Analysis. The film director switches the movie style to Musical, a movie genre which has become increasingly popular in the last years. In this sequence it is possible to point out the dramatic situation that actors have to live (for they can never be themselves hence they can’t have any real relationship), as well as the unbreakable bound between drivers (who in the context of the movies can be seen as guardian angels) and actors. In fact, the other essential point in this sequence is the relationship between the guardian angel and the person, a theme which was dealt by Luc Besson in AngelA, but it was previously recurrent in Cocteau’s masterpieces Le Testament d’Orphée and Orphée (where the guardian angel is a driver). Without their “ward”, the angel driver doesn’t have any reason to exist: it explains the reason why the angel must follow the woman’s fate after she kills herself.
Eighth Character: the family man rejoins his family.
Synopsis. The working day seems to be over, Céline drops Oscar off in a residential district where the houses all seem to be alike; she pays him and hands him the keys of the house in which he is to spend the night, and they arrange an appointment for the following day at the same time. Oscar walks in the house and, with the french song Revivre playing on the background, rejoins his wife and his two daughters who turn out to be apes. After telling them about his day, he announces them that things are going to change.
Analysis. This is perhaps the most distressing and unexpected scene of the movie. The angel driver says goodbye to Oscar who will portray the family man in the primate family. This last sequence clarifies once again how each moment of one’s life is a pantomime and no one is really ever themselves. Better still: one is themselves only when they act. This sequence reveals something else though: the relationship between Carax and the cinematic art. The song and Oscar’s final words concerning a possible change, forecast a cinematographic rebirth which can’t help passing by the cinema milestones again: from apes to homo sapiens, from Marey’s cronophotographic works (shown throughout the film) to contemporary cinema. It’s not about an horizontal line doomed to end, it’s about a circle that can “revive” every time. Carax, as stated by Les Cahiers du cinéma, is the phoenix that rise from its ashes, just like the cinema must rise from its contemporary ashes thus creating something new without denying the past (that’s why Oscar is not an ape: he represents the present in comparison with the past, namely the apes). Carax embarks on a distressing and exciting journey in this film; he recalls all the stages of his career as well as all the stages of the cinematic art, and becomes the prophet of the resurrection: perhaps he does not mean the whole cinema (it would sound too conceited), but he certainly means his. May you be born again Carax, although we can’t wait to see your decline and your following rebirth, if you are to create such films every time.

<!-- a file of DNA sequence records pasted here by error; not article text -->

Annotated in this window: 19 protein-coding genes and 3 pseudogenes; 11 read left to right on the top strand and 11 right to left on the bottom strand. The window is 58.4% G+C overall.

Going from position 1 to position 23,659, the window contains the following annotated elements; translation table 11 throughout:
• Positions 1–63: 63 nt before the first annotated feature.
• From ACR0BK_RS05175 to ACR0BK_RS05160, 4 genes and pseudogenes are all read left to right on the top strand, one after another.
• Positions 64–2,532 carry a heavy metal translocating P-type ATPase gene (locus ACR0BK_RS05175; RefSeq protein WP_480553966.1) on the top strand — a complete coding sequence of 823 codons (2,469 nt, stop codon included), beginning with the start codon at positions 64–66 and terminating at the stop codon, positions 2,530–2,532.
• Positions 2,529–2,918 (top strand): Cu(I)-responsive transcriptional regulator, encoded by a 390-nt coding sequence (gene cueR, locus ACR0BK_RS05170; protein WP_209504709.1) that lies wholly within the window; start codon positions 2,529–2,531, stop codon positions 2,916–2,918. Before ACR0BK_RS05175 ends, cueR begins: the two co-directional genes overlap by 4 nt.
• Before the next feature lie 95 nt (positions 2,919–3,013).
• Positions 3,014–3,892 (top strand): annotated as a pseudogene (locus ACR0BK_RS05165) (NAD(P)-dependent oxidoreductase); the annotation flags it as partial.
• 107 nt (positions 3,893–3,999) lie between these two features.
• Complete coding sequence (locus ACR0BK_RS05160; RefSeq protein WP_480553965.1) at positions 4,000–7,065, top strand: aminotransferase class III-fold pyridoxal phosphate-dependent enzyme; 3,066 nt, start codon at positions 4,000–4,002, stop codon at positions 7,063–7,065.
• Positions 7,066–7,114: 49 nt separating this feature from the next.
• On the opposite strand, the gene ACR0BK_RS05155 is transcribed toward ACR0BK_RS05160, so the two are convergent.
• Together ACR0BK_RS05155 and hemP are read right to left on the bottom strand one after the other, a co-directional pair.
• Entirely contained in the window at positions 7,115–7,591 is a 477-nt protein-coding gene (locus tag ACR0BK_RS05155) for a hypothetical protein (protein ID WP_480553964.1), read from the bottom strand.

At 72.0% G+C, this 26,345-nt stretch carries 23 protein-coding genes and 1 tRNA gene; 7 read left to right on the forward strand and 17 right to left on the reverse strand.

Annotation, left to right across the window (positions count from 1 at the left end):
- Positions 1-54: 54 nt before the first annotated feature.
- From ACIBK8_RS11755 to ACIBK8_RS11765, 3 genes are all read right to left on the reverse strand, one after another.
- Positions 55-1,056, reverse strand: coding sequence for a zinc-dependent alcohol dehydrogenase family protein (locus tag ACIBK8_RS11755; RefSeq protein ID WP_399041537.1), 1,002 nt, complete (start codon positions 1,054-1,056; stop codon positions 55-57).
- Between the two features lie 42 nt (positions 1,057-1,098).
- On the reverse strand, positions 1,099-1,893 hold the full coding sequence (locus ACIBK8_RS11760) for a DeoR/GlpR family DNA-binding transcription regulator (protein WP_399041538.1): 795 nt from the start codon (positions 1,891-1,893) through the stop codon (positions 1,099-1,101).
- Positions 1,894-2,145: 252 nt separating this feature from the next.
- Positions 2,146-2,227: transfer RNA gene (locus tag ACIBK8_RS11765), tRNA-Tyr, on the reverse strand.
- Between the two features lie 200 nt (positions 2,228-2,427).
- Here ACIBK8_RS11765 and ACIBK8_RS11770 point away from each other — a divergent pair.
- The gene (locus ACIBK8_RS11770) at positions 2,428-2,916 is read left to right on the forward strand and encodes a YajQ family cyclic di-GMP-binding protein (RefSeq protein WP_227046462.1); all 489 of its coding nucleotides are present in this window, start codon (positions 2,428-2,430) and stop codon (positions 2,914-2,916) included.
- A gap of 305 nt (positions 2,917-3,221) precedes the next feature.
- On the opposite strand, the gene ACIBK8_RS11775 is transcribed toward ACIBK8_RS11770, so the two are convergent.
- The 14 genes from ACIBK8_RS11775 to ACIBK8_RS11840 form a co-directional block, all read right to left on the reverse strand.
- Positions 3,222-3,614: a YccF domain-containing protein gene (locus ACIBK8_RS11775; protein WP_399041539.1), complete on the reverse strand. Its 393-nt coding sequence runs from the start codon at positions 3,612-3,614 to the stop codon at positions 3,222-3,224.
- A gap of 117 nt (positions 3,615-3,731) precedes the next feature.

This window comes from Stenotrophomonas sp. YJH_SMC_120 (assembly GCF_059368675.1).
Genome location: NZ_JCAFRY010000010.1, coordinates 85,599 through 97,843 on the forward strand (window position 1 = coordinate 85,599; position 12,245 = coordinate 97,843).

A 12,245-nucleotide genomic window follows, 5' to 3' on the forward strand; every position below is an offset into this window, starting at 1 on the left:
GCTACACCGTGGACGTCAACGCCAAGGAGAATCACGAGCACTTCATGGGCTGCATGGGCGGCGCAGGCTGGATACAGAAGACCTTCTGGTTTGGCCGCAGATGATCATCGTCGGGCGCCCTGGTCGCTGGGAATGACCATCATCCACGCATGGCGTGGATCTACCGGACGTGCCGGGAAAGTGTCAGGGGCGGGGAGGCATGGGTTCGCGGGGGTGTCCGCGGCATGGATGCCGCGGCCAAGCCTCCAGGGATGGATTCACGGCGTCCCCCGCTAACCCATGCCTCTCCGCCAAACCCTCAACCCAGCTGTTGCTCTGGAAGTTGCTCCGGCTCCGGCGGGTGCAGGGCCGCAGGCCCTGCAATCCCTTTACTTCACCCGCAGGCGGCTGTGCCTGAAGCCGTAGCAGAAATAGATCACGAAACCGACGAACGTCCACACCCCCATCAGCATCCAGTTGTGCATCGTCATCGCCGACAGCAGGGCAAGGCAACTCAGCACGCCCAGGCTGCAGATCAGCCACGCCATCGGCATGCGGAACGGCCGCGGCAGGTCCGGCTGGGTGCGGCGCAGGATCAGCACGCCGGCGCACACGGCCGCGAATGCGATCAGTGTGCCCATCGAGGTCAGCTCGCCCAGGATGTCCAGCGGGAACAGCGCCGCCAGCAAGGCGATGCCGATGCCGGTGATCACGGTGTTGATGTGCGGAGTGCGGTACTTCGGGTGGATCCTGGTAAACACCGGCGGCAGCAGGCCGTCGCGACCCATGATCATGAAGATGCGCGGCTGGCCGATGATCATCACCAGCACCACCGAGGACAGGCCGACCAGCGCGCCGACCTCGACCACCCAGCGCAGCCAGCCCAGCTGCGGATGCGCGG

Synopsis. Céline’s working day has come to an end. She drives the limousine in a garage called Holy Motors, where other drivers are parking their cars. She wears a mask and calls someone, saying she is coming home. Once she is out of the garage, the limousines start a discussion and complain about the day; they are worried at the thought that soon they might be replaced by humans. After a some seconds of silence, the film ends with the limousines uttering “amen”.
Analysis. After blowing away the spectators in the previous sequence, one would expect a truce. Instead, another deadly blow hits the spectator: the means of transport have consciousness. But before he gets to that, Carax deals with another important issue: the anonymity of the being. After acting, the angel becomes anonymous and walks away to be forgotten, loosing her hair and wearing a featureless mask. The situation is now overturned, since a mask is not needed to act, it’s instead needed to live in the real world. So, we are forced to pretend (fake) to live, and we must live in the fiction. Hence the well-known statement “soon the men will be replaced my machines” turns into “soon the machines will be replaced by men”. The limousine is the coffin of the cinema, it’s a huge casket that will soon be replaced by the human body. Humans and their bodies will become the tools to make a film, this is what Oscar meant in the previous sequence. It’s actors, not technological whims (the limousine, the computer and the like), who can lead to the rebirth of the cinematic art.
Reviewing Holy Motors is reductive. Few things can still be said: it’s surely the best picture of the year, but some years from now someone will dare say, and I will be one of them, that this is among the ten best films in the history of film. Thank you Leos Carax!
Translated from Italian into English By Michelangelo Fiorella